A full circle
Although the reintroduction of male students to Kilvington begins an exciting new phase of the School’s future, it is a little-known fact that boys have also been taught at Kilvington in the past. The School was established in 1923 with 13 girls and two boys, and the number of both male and female students enrolled quickly grew. Boys were taught alongside girls in Kilvington’s Junior School for many years.
Caroline Barrett, the School's founder, recalled:
‘Many young boys who afterwards fought in the Second World War spent their first years of School life with us. Leslie Hancock, Roderick Bowen Jones, Donald McClelland, Peter Fethers, Dermot Wade, Phillip and Cedric Permezel, George Strugnell, Ted Barber and Noel Barrett all, when they grew up, fought for their country. Leslie Hancock joined the Permanent Army (he had always wanted to be a soldier, his Mother said), and when war broke out he went but did not return. Noel Barrett, my dear grandson, became navigator of a Lancaster bomber which was missing over East Prussia and was never traced. As far as I know he and Leslie Hancock were the only two of those boys who did not come back. They all did their duty...’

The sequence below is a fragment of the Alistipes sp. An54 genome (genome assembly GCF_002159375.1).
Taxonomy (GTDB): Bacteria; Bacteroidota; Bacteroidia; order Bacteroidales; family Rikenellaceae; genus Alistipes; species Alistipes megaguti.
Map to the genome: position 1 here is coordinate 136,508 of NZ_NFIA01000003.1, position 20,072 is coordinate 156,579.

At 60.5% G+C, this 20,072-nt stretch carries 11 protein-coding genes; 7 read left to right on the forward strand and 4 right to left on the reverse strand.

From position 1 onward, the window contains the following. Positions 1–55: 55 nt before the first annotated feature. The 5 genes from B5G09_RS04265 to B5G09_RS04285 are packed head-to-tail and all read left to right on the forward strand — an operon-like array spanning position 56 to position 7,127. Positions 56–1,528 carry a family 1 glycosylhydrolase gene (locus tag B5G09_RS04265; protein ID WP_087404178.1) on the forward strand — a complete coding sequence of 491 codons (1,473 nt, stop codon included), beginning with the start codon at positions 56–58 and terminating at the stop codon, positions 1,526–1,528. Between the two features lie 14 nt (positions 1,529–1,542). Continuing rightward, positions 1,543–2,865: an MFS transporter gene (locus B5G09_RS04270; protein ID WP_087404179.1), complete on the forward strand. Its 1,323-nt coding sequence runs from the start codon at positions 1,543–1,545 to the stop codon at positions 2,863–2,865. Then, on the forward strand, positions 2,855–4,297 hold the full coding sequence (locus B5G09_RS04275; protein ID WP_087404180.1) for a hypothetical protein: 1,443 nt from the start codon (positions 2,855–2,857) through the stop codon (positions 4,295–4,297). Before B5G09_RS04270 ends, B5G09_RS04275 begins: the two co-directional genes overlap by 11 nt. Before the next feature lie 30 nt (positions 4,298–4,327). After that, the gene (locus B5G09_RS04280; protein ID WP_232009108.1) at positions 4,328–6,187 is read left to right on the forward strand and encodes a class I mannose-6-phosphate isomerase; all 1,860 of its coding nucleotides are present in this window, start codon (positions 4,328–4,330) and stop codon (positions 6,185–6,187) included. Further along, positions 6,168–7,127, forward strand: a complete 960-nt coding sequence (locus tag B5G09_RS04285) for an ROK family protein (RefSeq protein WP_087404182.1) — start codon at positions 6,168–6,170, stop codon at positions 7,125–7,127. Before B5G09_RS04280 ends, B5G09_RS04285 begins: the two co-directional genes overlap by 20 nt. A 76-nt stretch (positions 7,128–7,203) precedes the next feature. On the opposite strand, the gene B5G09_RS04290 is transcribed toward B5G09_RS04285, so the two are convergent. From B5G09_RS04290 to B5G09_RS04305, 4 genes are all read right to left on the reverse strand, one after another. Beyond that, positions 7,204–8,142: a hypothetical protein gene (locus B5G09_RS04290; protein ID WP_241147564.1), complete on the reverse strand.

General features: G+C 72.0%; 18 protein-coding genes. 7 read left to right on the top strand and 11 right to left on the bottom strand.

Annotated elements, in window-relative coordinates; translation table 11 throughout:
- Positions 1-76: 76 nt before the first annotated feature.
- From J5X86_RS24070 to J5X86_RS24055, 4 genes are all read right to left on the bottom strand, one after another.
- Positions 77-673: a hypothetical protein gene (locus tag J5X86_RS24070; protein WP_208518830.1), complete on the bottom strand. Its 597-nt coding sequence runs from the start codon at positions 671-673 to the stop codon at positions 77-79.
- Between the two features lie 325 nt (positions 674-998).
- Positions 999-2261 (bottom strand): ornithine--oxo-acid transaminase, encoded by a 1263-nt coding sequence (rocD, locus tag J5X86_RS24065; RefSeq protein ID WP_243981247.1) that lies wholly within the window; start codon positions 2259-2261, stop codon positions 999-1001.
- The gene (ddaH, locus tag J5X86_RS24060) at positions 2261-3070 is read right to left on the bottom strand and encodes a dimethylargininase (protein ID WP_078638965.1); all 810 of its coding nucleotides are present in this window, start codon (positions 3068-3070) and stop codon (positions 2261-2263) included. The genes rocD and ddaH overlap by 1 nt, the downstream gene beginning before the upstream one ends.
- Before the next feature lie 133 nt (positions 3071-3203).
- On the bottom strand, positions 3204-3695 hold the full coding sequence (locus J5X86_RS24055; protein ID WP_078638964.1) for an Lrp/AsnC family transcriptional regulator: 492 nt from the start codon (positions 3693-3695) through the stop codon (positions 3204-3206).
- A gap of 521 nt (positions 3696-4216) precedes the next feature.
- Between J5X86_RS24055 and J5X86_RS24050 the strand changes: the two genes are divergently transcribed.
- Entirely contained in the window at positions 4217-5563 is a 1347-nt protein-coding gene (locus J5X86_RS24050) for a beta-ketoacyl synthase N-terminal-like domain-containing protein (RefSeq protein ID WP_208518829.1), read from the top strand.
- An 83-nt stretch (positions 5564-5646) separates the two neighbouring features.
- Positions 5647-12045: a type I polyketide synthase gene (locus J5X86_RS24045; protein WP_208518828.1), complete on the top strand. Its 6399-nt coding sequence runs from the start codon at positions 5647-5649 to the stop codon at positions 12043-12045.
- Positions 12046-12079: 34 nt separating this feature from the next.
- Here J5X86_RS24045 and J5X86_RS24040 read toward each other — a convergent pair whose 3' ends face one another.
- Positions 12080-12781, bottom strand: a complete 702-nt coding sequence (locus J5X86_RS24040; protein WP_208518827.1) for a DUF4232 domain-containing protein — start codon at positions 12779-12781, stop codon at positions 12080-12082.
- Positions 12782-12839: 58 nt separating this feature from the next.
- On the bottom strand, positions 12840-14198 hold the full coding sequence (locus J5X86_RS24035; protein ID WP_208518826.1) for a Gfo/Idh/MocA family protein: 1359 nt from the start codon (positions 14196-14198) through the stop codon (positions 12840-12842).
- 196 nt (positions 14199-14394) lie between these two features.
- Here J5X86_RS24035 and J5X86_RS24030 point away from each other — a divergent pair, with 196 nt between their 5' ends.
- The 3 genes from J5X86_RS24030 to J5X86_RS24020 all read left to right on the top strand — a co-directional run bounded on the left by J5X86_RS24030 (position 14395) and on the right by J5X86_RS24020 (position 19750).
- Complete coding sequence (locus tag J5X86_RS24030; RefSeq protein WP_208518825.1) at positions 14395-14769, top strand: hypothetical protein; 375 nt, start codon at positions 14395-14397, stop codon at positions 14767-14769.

Experience often teaches us valuable lessons. The inclusion of boys at Kilvington enriched the School’s educational environment in the early days. Now that we have come full circle, they will have the opportunity to do so again.